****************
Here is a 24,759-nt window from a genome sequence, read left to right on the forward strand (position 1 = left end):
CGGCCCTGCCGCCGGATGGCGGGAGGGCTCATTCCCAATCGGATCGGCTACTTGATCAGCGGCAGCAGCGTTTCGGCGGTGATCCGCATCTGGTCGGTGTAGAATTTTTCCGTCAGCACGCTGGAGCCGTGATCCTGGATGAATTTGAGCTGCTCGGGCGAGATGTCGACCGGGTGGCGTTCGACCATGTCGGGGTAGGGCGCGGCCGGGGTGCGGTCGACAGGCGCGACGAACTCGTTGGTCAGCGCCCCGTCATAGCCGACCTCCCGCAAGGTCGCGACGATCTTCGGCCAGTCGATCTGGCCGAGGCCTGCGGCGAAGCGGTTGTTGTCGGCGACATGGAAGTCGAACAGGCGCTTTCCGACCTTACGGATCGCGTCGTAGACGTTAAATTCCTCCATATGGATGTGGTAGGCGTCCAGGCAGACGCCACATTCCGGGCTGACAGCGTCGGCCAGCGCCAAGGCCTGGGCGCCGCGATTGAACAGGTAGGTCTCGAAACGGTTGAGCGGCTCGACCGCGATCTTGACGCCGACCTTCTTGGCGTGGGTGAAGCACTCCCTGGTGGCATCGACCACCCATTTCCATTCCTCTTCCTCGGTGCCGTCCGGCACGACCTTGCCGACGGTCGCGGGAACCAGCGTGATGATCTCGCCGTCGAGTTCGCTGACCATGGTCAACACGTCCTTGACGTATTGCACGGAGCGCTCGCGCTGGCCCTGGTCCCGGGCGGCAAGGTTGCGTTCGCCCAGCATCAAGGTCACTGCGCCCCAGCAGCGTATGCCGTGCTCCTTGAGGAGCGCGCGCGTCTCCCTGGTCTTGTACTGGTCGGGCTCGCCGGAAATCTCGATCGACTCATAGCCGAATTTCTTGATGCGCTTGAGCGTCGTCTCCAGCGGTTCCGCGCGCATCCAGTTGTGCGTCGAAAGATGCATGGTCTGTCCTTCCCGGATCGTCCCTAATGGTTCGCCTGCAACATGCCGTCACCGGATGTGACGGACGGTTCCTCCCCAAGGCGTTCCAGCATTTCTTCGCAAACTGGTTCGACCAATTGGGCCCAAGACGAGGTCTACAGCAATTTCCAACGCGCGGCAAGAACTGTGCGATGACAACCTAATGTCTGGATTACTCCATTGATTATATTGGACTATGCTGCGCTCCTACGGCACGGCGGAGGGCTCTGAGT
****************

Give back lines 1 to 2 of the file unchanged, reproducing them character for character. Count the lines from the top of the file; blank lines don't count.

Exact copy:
Here is a 24,759-nt window from a genome sequence, read left to right on the forward strand (position 1 = left end):
CGGCCCTGCCGCCGGATGGCGGGAGGGCTCATTCCCAATCGGATCGGCTACTTGATCAGCGGCAGCAGCGTTTCGGCGGTGATCCGCATCTGGTCGGTGTAGAATTTTTCCGTCAGCACGCTGGAGCCGTGATCCTGGATGAATTTGAGCTGCTCGGGCGAGATGTCGACCGGGTGGCGTTCGACCATGTCGGGGTAGGGCGCGGCCGGGGTGCGGTCGACAGGCGCGACGAACTCGTTGGTCAGCGCCCCGTCATAGCCGACCTCCCGCAAGGTCGCGACGATCTTCGGCCAGTCGATCTGGCCGAGGCCTGCGGCGAAGCGGTTGTTGTCGGCGACATGGAAGTCGAACAGGCGCTTTCCGACCTTACGGATCGCGTCGTAGACGTTAAATTCCTCCATATGGATGTGGTAGGCGTCCAGGCAGACGCCACATTCCGGGCTGACAGCGTCGGCCAGCGCCAAGGCCTGGGCGCCGCGATTGAACAGGTAGGTCTCGAAACGGTTGAGCGGCTCGACCGCGATCTTGACGCCGACCTTCTTGGCGTGGGTGAAGCACTCCCTGGTGGCATCGACCACCCATTTCCATTCCTCTTCCTCGGTGCCGTCCGGCACGACCTTGCCGACGGTCGCGGGAACCAGCGTGATGATCTCGCCGTCGAGTTCGCTGACCATGGTCAACACGTCCTTGACGTATTGCACGGAGCGCTCGCGCTGGCCCTGGTCCCGGGCGGCAAGGTTGCGTTCGCCCAGCATCAAGGTCACTGCGCCCCAGCAGCGTATGCCGTGCTCCTTGAGGAGCGCGCGCGTCTCCCTGGTCTTGTACTGGTCGGGCTCGCCGGAAATCTCGATCGACTCATAGCCGAATTTCTTGATGCGCTTGAGCGTCGTCTCCAGCGGTTCCGCGCGCATCCAGTTGTGCGTCGAAAGATGCATGGTCTGTCCTTCCCGGATCGTCCCTAATGGTTCGCCTGCAACATGCCGTCACCGGATGTGACGGACGGTTCCTCCCCAAGGCGTTCCAGCATTTCTTCGCAAACTGGTTCGACCAATTGGGCCCAAGACGAGGTCTACAGCAATTTCCAACGCGCGGCAAGAACTGTGCGATGACAACCTAATGTCTGGATTACTCCATTGATTATATTGGACTATGCTGCGCTCCTACGGCACGGCGGAGGGCTCTGAGT